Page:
The S.C. State Ethics Commission wants to hire more help to assist it in overseeing most of the state’s elected officials.
The commission also elected Jim Warren, a Greenville commercial real-estate attorney, as its new chairman Wednesday. Former chairman James Burns is Gov. Nikki Haley’s incoming chief of staff.
The commission is requesting more staff members to assist with auditing financial disclosures that every public official and candidate for public office files regularly with the agency, according to its budget request for the 2015-16 fiscal year.
The agency now does not have enough employees to conduct regular audits. As a result, it largely limits itself to following up on complaints, Warren said, adding commissioners have said, “having additional investigative resources would help us do our job better.”
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The agency is asking for $99,500 to hire two auditors and $147,000 to pay for two additional investigators.
The commission currently does not employ any auditors, said Herb Hayden, its executive director. Once those positions are filled, the commission likely will receive more complaints alleging violations of the state ethics law, according to the agency’s state budget request.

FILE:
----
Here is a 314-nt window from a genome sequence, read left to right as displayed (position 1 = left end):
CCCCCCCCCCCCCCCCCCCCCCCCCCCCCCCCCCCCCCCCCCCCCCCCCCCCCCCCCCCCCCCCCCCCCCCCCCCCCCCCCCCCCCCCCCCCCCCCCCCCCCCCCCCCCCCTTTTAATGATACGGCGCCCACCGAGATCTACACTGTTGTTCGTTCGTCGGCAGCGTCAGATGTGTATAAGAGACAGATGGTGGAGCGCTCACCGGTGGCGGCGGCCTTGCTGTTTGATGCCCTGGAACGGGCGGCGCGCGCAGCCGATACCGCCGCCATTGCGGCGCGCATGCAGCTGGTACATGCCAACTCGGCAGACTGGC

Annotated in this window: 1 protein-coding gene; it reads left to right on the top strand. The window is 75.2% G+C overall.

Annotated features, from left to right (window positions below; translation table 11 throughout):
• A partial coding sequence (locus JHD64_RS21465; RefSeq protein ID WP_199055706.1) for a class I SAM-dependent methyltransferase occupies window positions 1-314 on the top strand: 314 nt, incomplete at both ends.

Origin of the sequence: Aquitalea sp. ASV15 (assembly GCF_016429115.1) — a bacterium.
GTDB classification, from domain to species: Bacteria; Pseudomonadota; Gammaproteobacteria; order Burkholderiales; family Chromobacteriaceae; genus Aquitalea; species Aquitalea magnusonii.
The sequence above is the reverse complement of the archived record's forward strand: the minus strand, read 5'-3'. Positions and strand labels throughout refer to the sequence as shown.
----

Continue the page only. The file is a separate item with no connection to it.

Complaints have been on the rise in recent years, climbing to 170 in the 2014 fiscal year, up from 100 in 2011, and creating a backlog of work for commission staff members.
The agency’s push for more watchdogs corresponds with the state Legislature’s sharpened focus on ethics reforms.
Lawmakers spent the 2013-14 General Assembly discussing ways to improve the oversight of public officials, but failed to pass any ethics reforms and did not give the agency any new resources. However, lawmakers agreed the Ethics Commission and two legislative ethics committees do not have enough staff members or resources to provide regular, consistent oversight of lawmakers.
The commission acts as the watchdog for all state and local elected officials except state legislators, who are policed by the House and Senate Ethics committees.